The government has erred in “betting the house” on business growth at the expense of shoring up consumer confidence and demand, according to Grattan Institute chief executive Danielle Wood.
Presenting a keynote this morning at the Morningstar Investment Conference on fiscal policy, Wood said that while the Federal Budget hit some of the right notes, including “really positive” wage subsidies for unemployed young people, the emphasis on recovery via massive tax cuts to businesses is based on flawed reasoning.
“My real question is this: Is it right to bet the house on an investment led recovery?” Wood said.
The think-tank CEO, who took over from inaugural chief executive John Daley in July, said the government has “really backed the idea” of a private sector-led recovery, as evidenced by tax cuts such as the temporary instant asset write-off for new capital purchases, worth $27 billion over 4 years.
“We know that before the crisis business investment was weak and a real reason for that was a lot of uncertainty about economic conditions and consumption,” Wood explained. “There is not much here that makes me think we’re going to see a boon in economic activity.”
The government is placing the horse before the cart, Wood argued. The budget’s own forecast, she noted, predicted almost zero wage growth for the next four years. With no wage growth consumer spending will remain stifled, which is an issue that needs to be tackled before the government looks to promote private sector activity.
“My concern is that we’re putting that business investment part before the consumption,” she said. “I would have liked to see more measures to shore up consumer confidence and spending before we start really thinking about how we’re going to encourage business investment.”
No regrets, no zombies
Wood, who is also the National President of the Economic Society of Australia, explained how there are three phases to the economic response to the pandemic; rescue, recovery and rebuild.
The Federal Budget focused on the recovery stage, she said, but questions remain as to whether they use the lever of fiscal stimulus effectively.
“In a world where government is using fiscal policy a lot more we still need to think about what good fiscal stimulus looks like,” the CEO said. “You don’t just want to be throwing money around, you want to have a set of principles to make sure you’re getting the best bang for your buck.”
Wood explained that good stimulus should generally have four principles; be cost effective, targeted, have no regrets and no zombies, which she said means staying away from stimulus that could end up blocking long-term structured change.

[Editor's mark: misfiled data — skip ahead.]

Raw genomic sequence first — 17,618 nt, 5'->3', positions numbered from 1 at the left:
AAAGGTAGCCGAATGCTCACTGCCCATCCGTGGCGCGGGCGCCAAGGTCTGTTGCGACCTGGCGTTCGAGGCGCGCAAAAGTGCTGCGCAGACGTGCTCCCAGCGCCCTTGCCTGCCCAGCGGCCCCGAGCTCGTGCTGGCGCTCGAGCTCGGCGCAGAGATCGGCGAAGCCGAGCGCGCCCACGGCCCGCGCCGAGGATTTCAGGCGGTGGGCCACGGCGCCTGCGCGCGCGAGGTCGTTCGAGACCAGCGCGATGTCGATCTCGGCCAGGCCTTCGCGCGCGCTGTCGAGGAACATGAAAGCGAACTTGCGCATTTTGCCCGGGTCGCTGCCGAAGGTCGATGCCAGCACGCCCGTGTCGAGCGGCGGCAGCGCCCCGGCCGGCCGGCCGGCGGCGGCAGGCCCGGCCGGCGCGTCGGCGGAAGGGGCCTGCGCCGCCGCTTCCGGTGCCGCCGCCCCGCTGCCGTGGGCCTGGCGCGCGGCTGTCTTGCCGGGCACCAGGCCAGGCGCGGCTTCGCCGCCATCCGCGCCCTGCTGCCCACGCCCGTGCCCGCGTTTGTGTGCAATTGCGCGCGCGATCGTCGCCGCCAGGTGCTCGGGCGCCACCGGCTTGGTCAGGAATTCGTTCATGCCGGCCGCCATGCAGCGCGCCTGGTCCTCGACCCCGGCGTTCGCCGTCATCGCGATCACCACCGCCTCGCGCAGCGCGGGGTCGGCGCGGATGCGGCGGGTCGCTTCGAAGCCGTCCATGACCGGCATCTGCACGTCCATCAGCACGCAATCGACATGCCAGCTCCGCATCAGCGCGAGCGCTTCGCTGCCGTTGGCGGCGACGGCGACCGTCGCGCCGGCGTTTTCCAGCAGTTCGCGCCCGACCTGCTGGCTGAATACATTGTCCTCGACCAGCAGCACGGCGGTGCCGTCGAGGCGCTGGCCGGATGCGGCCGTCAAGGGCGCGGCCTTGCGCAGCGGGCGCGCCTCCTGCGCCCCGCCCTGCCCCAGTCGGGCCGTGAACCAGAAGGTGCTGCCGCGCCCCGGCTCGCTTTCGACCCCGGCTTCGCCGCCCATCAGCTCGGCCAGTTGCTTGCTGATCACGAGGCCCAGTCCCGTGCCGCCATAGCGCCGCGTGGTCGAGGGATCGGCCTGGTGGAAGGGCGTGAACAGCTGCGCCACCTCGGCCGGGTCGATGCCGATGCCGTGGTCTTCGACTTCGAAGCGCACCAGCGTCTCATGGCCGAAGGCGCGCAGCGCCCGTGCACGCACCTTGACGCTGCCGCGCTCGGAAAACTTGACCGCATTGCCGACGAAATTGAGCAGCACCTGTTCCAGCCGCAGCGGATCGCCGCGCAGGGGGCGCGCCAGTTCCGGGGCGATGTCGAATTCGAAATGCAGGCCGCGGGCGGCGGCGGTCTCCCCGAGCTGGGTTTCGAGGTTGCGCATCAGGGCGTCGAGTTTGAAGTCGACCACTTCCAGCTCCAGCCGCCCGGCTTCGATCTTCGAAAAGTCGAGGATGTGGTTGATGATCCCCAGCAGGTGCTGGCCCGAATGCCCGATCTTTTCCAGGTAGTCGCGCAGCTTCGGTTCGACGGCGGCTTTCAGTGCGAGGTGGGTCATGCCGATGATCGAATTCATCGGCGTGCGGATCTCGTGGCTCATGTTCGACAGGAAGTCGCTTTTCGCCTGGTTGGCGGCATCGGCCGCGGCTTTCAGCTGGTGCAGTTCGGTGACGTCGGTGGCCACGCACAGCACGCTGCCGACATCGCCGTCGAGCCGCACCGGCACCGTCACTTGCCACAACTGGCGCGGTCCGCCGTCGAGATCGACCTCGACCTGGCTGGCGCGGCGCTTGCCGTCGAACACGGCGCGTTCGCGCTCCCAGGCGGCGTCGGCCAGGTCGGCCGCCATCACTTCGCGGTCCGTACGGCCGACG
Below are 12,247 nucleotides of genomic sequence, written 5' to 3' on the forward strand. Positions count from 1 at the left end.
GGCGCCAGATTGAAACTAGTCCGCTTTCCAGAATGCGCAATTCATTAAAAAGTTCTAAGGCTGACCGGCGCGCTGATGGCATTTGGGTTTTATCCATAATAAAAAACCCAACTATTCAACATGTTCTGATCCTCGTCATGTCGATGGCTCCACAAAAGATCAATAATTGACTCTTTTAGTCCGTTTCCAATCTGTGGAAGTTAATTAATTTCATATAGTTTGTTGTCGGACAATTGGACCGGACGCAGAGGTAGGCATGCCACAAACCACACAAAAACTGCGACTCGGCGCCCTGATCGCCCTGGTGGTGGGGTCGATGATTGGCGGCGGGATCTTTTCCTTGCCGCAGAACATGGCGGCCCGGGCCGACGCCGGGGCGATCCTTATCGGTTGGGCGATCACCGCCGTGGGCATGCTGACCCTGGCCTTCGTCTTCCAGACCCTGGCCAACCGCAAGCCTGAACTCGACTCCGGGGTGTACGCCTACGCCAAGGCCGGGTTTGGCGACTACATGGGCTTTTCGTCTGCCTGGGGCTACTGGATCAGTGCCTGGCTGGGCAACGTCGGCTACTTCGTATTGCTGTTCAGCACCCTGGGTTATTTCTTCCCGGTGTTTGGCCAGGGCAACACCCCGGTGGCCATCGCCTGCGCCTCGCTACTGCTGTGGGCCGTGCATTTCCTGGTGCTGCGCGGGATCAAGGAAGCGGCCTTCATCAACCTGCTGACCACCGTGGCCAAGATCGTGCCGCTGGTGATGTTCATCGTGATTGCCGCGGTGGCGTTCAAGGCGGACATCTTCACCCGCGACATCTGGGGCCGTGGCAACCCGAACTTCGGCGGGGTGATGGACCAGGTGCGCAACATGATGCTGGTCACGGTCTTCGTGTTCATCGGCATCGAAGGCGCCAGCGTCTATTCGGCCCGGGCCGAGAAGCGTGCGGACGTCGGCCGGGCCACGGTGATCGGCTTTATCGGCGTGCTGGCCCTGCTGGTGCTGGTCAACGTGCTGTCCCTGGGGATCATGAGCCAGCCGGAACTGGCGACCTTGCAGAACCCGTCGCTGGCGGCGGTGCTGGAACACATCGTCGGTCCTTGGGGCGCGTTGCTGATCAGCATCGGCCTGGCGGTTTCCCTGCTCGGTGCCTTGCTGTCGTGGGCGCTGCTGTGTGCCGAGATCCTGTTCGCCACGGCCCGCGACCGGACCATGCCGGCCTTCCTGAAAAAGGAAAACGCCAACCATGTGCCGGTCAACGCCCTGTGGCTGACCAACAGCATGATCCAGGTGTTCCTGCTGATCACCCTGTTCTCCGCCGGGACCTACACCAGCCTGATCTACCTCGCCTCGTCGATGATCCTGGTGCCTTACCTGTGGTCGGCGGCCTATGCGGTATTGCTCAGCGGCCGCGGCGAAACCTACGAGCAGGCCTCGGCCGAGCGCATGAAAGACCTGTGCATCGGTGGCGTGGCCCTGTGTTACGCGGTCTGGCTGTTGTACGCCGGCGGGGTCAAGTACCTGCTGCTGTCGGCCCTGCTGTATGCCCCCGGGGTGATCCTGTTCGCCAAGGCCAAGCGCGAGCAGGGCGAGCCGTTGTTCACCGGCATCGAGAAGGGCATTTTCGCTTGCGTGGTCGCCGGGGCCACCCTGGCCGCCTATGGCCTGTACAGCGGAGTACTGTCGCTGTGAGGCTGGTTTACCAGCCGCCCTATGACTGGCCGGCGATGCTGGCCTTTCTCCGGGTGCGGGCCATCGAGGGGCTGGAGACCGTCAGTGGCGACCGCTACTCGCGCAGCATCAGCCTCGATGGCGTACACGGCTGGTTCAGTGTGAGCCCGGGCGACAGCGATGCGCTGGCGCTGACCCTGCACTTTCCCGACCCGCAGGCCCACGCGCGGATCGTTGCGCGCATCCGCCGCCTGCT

There were some glaring omissions from the Federal Budget that represented missed opportunities, Woods argued. Chief among these was a lack of attention paid to a services sector decimated by the pandemic that is key to increased employment in young people.
“The government could have done more in terms of services jobs,” she said, noting that hospitality, administration, tourism and retail were all among the hardest hit industries yet among the lowest in terms of government stimulus. “I would have liked to see more targeted support for those sectors that are hard hit.”
Woods also criticized the income tax cuts delivered by Treasurer Frydenberg as being “not as well designed as they could be”.
The changes in the thresholds take effect as soon as the legislation is passed and the ATO can make the adjustment, she said, but the tax offset – “which is really where the action in for low and middle income earners” – won’t be received until tax returns are completed next year.
“That for me is the real kicker in the package,” Wood said, noting that tax offsets tend to work better as stimulus rather than payments. “We know that lower and middle income earners are the ones that are spending more as a percentage of income relative to high income earners during this crisis so my concern is [that] holding off those tax offsets to July… we’re not really going to get that kicker when we need it.”
Not enough certainty has been given around Jobkeeper either, Wood argued, with the government waiting on the prevailing economic conditions before deciding how to taper down payments. “My argument would be… what is the basic minimum people need?” she said.
The budget also missed an opportunity to make progress on the issue of childcare, Woods lamented, which has the potential to provide a direct boost to employment.
“It’s a really important long-term reform… particularly for women,” she said. “There’s very little incentive for people to work more than 3 days per week.”